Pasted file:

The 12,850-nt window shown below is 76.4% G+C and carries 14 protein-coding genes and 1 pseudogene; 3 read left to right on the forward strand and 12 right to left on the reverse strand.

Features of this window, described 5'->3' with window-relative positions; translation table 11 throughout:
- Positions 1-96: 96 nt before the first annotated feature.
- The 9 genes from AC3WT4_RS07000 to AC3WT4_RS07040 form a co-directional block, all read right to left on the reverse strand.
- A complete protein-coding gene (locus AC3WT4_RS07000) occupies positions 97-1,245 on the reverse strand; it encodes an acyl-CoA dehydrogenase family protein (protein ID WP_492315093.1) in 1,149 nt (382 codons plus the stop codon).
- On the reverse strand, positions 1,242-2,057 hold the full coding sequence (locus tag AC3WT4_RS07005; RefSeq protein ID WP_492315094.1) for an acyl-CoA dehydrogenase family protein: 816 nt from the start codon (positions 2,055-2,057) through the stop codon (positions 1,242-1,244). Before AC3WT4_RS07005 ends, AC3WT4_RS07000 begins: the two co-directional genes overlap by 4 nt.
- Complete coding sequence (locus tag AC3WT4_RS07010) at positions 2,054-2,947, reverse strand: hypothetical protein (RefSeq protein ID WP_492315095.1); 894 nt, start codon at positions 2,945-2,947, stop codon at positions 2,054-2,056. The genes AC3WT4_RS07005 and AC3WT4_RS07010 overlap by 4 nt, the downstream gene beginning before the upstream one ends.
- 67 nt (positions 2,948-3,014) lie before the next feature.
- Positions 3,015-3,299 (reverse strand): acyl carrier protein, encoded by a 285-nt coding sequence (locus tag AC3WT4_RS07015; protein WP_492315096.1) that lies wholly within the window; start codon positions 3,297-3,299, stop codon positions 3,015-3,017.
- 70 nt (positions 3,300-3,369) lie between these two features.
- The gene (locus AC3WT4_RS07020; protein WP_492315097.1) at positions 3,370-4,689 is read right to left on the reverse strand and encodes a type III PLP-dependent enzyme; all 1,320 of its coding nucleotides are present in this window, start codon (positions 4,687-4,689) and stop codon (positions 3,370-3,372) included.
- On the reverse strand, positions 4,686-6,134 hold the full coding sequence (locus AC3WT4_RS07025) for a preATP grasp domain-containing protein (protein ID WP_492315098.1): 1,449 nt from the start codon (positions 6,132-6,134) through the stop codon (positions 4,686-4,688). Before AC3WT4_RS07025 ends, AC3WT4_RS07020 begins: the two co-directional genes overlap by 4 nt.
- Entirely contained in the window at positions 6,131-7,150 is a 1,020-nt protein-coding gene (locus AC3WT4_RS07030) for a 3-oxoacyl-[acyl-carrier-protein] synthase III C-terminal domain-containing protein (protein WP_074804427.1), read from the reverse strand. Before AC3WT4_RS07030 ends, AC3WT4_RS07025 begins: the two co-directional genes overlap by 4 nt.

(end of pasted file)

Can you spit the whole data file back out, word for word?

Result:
The 12,850-nt window shown below is 76.4% G+C and carries 14 protein-coding genes and 1 pseudogene; 3 read left to right on the forward strand and 12 right to left on the reverse strand.

Features of this window, described 5'->3' with window-relative positions; translation table 11 throughout:
- Positions 1-96: 96 nt before the first annotated feature.
- The 9 genes from AC3WT4_RS07000 to AC3WT4_RS07040 form a co-directional block, all read right to left on the reverse strand.
- A complete protein-coding gene (locus AC3WT4_RS07000) occupies positions 97-1,245 on the reverse strand; it encodes an acyl-CoA dehydrogenase family protein (protein ID WP_492315093.1) in 1,149 nt (382 codons plus the stop codon).
- On the reverse strand, positions 1,242-2,057 hold the full coding sequence (locus tag AC3WT4_RS07005; RefSeq protein ID WP_492315094.1) for an acyl-CoA dehydrogenase family protein: 816 nt from the start codon (positions 2,055-2,057) through the stop codon (positions 1,242-1,244). Before AC3WT4_RS07005 ends, AC3WT4_RS07000 begins: the two co-directional genes overlap by 4 nt.
- Complete coding sequence (locus tag AC3WT4_RS07010) at positions 2,054-2,947, reverse strand: hypothetical protein (RefSeq protein ID WP_492315095.1); 894 nt, start codon at positions 2,945-2,947, stop codon at positions 2,054-2,056. The genes AC3WT4_RS07005 and AC3WT4_RS07010 overlap by 4 nt, the downstream gene beginning before the upstream one ends.
- 67 nt (positions 2,948-3,014) lie before the next feature.
- Positions 3,015-3,299 (reverse strand): acyl carrier protein, encoded by a 285-nt coding sequence (locus tag AC3WT4_RS07015; protein WP_492315096.1) that lies wholly within the window; start codon positions 3,297-3,299, stop codon positions 3,015-3,017.
- 70 nt (positions 3,300-3,369) lie between these two features.
- The gene (locus AC3WT4_RS07020; protein WP_492315097.1) at positions 3,370-4,689 is read right to left on the reverse strand and encodes a type III PLP-dependent enzyme; all 1,320 of its coding nucleotides are present in this window, start codon (positions 4,687-4,689) and stop codon (positions 3,370-3,372) included.
- On the reverse strand, positions 4,686-6,134 hold the full coding sequence (locus AC3WT4_RS07025) for a preATP grasp domain-containing protein (protein ID WP_492315098.1): 1,449 nt from the start codon (positions 6,132-6,134) through the stop codon (positions 4,686-4,688). Before AC3WT4_RS07025 ends, AC3WT4_RS07020 begins: the two co-directional genes overlap by 4 nt.
- Entirely contained in the window at positions 6,131-7,150 is a 1,020-nt protein-coding gene (locus AC3WT4_RS07030) for a 3-oxoacyl-[acyl-carrier-protein] synthase III C-terminal domain-containing protein (protein WP_074804427.1), read from the reverse strand. Before AC3WT4_RS07030 ends, AC3WT4_RS07025 begins: the two co-directional genes overlap by 4 nt.